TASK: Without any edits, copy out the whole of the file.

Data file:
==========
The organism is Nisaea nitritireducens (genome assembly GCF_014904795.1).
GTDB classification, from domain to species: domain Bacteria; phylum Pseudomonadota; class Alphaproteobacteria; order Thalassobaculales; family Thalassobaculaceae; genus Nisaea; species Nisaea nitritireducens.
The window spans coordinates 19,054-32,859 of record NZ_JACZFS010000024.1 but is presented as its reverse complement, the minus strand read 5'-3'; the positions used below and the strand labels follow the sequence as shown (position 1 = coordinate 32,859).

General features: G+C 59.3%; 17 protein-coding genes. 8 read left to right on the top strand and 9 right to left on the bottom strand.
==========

The organism is Nisaea nitritireducens (genome assembly GCF_014904795.1).
GTDB classification, from domain to species: domain Bacteria; phylum Pseudomonadota; class Alphaproteobacteria; order Thalassobaculales; family Thalassobaculaceae; genus Nisaea; species Nisaea nitritireducens.
The window spans coordinates 19,054-32,859 of record NZ_JACZFS010000024.1 but is presented as its reverse complement, the minus strand read 5'-3'; the positions used below and the strand labels follow the sequence as shown (position 1 = coordinate 32,859).

General features: G+C 59.3%; 17 protein-coding genes. 8 read left to right on the top strand and 9 right to left on the bottom strand.